Real Estate News: Expectation Must Be Spelled Out in Lease
by Philip A. Toomey | Partner
Most lease transactions are preceded by a letter of intent (LOI). While LOI’s are a great starting point, normally they are nothing more than non-enforceable statements of what “might” happen in the future. Under most circumstances, a LOI may not counter or add language to a later executed written lease. Many a tenant has discovered reasonable, material and significant expectations, clearly written in the LOI but not in the lease, are unenforceable. At a minimum, the tenant is inconvenienced. At worse, the tenant suffers material adverse financial consequences.
As an example, assume a tenant wants to lease space in a shopping center. The desire is based, in part, upon knowing a major anchor tenant intends also to open, bringing to the center customers the tenant might not otherwise attract. For leverage, the tenant may want to delay payment of rent until near the time the major anchor opens. The tenant might also expect the anchor remain open and continue to attract customers during the tenant’s entire lease term. These are all reasonable expectations. However, if the lease does not specifically link commencement of rent to the anchor’s actual opening or continued anchor operations for the entire term lease, the tenant could end up paying rent for a very isolated and quiet operation. While the LOI might be very clear on these points, if language is absent from the lease the tenant is without remedy.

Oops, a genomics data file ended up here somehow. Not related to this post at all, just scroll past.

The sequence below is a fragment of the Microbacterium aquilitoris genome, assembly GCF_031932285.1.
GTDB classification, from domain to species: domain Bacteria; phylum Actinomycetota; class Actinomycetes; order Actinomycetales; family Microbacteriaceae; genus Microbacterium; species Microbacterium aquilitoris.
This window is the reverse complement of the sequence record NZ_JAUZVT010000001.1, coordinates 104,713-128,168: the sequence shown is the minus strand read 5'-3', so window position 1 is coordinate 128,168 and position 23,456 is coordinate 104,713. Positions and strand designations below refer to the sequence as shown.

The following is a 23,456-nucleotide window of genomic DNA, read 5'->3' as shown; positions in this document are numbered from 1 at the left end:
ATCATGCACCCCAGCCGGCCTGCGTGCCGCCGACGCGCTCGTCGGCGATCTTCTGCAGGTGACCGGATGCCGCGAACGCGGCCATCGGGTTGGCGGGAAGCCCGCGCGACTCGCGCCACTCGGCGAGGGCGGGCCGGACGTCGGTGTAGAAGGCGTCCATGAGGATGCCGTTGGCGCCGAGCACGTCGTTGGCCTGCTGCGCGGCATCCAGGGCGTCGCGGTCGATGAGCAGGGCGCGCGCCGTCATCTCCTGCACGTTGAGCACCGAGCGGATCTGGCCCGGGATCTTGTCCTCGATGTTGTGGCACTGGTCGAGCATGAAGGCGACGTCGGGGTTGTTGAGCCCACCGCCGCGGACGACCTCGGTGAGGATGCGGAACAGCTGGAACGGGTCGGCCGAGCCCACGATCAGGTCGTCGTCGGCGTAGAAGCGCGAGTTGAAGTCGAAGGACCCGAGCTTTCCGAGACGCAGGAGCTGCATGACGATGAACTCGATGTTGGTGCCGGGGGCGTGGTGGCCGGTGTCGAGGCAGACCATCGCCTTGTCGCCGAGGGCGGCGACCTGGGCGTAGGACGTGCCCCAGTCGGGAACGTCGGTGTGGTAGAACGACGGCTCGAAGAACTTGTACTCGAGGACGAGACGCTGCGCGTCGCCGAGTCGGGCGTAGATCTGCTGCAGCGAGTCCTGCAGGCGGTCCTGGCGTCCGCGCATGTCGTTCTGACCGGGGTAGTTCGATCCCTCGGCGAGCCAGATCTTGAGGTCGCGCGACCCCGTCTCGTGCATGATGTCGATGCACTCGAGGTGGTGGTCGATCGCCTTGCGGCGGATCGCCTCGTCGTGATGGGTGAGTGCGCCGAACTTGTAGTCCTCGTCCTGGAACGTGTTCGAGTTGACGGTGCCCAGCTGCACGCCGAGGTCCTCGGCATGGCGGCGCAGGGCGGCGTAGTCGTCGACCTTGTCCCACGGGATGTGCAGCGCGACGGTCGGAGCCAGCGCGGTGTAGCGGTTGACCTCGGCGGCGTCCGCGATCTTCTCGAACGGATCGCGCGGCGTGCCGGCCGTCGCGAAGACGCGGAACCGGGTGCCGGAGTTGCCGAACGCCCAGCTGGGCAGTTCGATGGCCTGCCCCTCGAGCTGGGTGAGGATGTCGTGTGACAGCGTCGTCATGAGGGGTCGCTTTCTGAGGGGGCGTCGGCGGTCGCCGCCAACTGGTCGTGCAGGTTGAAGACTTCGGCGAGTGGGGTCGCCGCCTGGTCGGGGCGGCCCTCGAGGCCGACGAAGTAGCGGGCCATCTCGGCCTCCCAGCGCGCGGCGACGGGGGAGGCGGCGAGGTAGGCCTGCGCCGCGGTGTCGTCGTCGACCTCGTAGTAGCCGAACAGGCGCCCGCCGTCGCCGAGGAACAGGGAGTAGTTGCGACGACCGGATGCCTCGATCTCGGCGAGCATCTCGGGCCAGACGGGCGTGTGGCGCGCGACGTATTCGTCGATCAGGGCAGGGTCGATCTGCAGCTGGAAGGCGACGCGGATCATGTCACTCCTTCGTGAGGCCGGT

The reality is, especially in this economy, major anchors delay opening, “disappear”, or consolidate and roll-up operations. Clearly requiring, and providing for consequences in the lease document itself, for delayed opening or interruption of anchor operations, or for any other material tenant expectations, provides the tenant with options. At the same time, not having these expectations clearly spelled out in the lease will leave the tenant without any business or legal remedy.